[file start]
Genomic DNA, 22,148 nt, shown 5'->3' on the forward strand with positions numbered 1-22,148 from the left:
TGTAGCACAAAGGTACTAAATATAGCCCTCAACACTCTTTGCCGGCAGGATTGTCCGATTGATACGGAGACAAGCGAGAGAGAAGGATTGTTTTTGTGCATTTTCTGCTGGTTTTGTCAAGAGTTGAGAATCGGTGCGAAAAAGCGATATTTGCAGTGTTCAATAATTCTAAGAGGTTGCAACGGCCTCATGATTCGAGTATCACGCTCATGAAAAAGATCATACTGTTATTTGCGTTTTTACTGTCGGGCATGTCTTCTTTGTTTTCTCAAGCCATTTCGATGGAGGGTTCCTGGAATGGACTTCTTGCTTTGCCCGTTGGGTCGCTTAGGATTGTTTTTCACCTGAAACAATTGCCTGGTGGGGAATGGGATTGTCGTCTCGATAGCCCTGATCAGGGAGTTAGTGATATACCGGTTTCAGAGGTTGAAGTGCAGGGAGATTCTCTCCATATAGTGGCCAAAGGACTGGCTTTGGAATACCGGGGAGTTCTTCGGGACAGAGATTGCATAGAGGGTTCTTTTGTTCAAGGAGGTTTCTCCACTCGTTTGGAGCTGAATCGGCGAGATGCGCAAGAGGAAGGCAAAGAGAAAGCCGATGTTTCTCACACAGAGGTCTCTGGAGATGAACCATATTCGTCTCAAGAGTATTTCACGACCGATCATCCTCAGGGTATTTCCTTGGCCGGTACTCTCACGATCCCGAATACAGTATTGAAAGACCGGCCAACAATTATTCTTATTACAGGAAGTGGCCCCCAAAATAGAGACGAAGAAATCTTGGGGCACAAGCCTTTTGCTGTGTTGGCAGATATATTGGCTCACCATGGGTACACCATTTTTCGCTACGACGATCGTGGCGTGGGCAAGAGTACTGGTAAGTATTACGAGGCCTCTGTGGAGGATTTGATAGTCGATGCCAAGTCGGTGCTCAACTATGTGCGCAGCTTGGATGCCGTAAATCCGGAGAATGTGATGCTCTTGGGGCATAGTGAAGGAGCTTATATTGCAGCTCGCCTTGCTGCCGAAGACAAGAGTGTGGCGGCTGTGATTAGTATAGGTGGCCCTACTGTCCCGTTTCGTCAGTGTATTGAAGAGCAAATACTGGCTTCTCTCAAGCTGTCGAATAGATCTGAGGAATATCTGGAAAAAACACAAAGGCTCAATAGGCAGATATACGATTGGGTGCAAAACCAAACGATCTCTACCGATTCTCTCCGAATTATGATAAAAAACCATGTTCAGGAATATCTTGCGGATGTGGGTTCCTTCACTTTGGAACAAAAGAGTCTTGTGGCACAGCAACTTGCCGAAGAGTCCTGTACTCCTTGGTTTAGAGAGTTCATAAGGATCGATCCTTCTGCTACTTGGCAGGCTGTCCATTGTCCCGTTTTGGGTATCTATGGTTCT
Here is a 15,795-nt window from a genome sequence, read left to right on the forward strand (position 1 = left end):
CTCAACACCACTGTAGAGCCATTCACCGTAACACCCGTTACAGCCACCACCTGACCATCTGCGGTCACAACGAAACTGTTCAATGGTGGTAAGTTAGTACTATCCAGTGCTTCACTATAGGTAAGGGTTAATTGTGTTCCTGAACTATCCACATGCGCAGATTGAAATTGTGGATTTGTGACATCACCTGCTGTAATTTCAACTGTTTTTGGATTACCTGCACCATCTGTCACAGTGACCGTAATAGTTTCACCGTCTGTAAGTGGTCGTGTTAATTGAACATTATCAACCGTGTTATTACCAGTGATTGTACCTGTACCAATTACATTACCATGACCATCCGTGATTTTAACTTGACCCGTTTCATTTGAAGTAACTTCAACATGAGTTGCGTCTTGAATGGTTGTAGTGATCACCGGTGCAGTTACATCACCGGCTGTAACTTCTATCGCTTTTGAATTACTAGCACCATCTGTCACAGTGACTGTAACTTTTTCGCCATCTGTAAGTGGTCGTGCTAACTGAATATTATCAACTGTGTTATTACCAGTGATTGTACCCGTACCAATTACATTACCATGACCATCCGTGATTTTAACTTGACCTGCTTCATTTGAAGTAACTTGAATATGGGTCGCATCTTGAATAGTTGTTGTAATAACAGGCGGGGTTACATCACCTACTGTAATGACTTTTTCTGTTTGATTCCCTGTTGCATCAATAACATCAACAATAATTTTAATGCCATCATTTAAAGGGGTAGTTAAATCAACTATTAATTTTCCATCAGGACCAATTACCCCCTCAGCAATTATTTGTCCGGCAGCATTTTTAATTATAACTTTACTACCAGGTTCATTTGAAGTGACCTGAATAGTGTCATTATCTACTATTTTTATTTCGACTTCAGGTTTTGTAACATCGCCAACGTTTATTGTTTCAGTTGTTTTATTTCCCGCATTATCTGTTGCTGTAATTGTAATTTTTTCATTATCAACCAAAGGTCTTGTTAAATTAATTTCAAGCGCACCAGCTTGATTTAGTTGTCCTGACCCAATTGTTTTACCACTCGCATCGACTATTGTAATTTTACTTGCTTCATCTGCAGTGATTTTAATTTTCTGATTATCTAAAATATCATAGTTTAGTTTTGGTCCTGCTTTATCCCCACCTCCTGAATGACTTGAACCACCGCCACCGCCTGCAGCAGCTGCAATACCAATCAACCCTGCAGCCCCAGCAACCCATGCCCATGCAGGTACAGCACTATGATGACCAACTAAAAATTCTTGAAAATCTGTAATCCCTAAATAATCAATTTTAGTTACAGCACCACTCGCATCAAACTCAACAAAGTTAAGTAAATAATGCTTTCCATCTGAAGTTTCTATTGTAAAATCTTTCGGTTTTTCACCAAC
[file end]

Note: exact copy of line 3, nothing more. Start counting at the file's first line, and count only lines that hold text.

Here is a 15,795-nt window from a genome sequence, read left to right on the forward strand (position 1 = left end):